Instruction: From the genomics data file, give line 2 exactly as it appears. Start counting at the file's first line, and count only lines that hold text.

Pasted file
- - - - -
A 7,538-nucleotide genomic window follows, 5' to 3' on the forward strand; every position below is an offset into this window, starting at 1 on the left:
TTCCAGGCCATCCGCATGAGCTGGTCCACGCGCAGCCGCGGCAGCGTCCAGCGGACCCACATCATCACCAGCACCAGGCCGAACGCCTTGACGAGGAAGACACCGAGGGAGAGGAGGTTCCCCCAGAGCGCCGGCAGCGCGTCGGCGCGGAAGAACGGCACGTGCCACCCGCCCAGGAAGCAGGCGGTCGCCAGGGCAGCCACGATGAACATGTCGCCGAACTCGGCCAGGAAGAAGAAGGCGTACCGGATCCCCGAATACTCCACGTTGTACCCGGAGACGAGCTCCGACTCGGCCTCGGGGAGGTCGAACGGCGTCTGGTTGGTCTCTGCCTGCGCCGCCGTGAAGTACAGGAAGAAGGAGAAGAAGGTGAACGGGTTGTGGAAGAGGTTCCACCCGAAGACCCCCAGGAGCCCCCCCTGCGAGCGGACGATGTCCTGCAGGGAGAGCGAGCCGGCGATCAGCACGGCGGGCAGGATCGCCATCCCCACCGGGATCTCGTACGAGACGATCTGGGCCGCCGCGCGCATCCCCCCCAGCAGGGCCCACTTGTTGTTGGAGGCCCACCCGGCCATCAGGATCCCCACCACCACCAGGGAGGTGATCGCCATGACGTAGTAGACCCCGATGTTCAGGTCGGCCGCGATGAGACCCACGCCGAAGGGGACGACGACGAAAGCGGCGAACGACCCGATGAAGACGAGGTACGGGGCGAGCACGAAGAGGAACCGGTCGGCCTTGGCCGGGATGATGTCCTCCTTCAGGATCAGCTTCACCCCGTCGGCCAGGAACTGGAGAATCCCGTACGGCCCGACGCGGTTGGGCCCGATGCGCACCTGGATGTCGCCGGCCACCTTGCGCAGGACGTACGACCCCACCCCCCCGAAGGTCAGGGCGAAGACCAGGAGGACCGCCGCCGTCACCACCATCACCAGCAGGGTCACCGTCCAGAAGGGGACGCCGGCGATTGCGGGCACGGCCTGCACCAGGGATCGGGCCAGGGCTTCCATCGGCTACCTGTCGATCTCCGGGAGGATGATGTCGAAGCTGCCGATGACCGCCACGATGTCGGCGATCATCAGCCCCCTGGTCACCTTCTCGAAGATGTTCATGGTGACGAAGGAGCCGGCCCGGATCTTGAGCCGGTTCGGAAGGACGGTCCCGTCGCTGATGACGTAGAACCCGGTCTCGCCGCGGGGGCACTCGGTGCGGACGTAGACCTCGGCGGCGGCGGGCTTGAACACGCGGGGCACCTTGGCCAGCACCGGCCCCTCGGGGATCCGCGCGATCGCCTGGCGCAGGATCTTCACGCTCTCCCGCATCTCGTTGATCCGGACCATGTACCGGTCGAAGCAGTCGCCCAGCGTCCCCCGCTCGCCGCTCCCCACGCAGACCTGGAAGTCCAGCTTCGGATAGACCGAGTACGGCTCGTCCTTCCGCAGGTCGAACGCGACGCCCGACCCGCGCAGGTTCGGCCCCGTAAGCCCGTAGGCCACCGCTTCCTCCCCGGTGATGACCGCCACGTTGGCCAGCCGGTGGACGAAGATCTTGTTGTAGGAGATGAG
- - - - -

TTCCAGGCCATCCGCATGAGCTGGTCCACGCGCAGCCGCGGCAGCGTCCAGCGGACCCACATCATCACCAGCACCAGGCCGAACGCCTTGACGAGGAAGACACCGAGGGAGAGGAGGTTCCCCCAGAGCGCCGGCAGCGCGTCGGCGCGGAAGAACGGCACGTGCCACCCGCCCAGGAAGCAGGCGGTCGCCAGGGCAGCCACGATGAACATGTCGCCGAACTCGGCCAGGAAGAAGAAGGCGTACCGGATCCCCGAATACTCCACGTTGTACCCGGAGACGAGCTCCGACTCGGCCTCGGGGAGGTCGAACGGCGTCTGGTTGGTCTCTGCCTGCGCCGCCGTGAAGTACAGGAAGAAGGAGAAGAAGGTGAACGGGTTGTGGAAGAGGTTCCACCCGAAGACCCCCAGGAGCCCCCCCTGCGAGCGGACGATGTCCTGCAGGGAGAGCGAGCCGGCGATCAGCACGGCGGGCAGGATCGCCATCCCCACCGGGATCTCGTACGAGACGATCTGGGCCGCCGCGCGCATCCCCCCCAGCAGGGCCCACTTGTTGTTGGAGGCCCACCCGGCCATCAGGATCCCCACCACCACCAGGGAGGTGATCGCCATGACGTAGTAGACCCCGATGTTCAGGTCGGCCGCGATGAGACCCACGCCGAAGGGGACGACGACGAAAGCGGCGAACGACCCGATGAAGACGAGGTACGGGGCGAGCACGAAGAGGAACCGGTCGGCCTTGGCCGGGATGATGTCCTCCTTCAGGATCAGCTTCACCCCGTCGGCCAGGAACTGGAGAATCCCGTACGGCCCGACGCGGTTGGGCCCGATGCGCACCTGGATGTCGCCGGCCACCTTGCGCAGGACGTACGACCCCACCCCCCCGAAGGTCAGGGCGAAGACCAGGAGGACCGCCGCCGTCACCACCATCACCAGCAGGGTCACCGTCCAGAAGGGGACGCCGGCGATTGCGGGCACGGCCTGCACCAGGGATCGGGCCAGGGCTTCCATCGGCTACCTGTCGATCTCCGGGAGGATGATGTCGAAGCTGCCGATGACCGCCACGATGTCGGCGATCATCAGCCCCCTGGTCACCTTCTCGAAGATGTTCATGGTGACGAAGGAGCCGGCCCGGATCTTGAGCCGGTTCGGAAGGACGGTCCCGTCGCTGATGACGTAGAACCCGGTCTCGCCGCGGGGGCACTCGGTGCGGACGTAGACCTCGGCGGCGGCGGGCTTGAACACGCGGGGCACCTTGGCCAGCACCGGCCCCTCGGGGATCCGCGCGATCGCCTGGCGCAGGATCTTCACGCTCTCCCGCATCTCGTTGATCCGGACCATGTACCGGTCGAAGCAGTCGCCCAGCGTCCCCCGCTCGCCGCTCCCCACGCAGACCTGGAAGTCCAGCTTCGGATAGACCGAGTACGGCTCGTCCTTCCGCAGGTCGAACGCGACGCCCGACCCGCGCAGGTTCGGCCCCGTAAGCCCGTAGGCCACCGCTTCCTCCCCGGTGATGACCGCCACGTTGGCCAGCCGGTGGACGAAGATCTTGTTGTAGGAGATGAG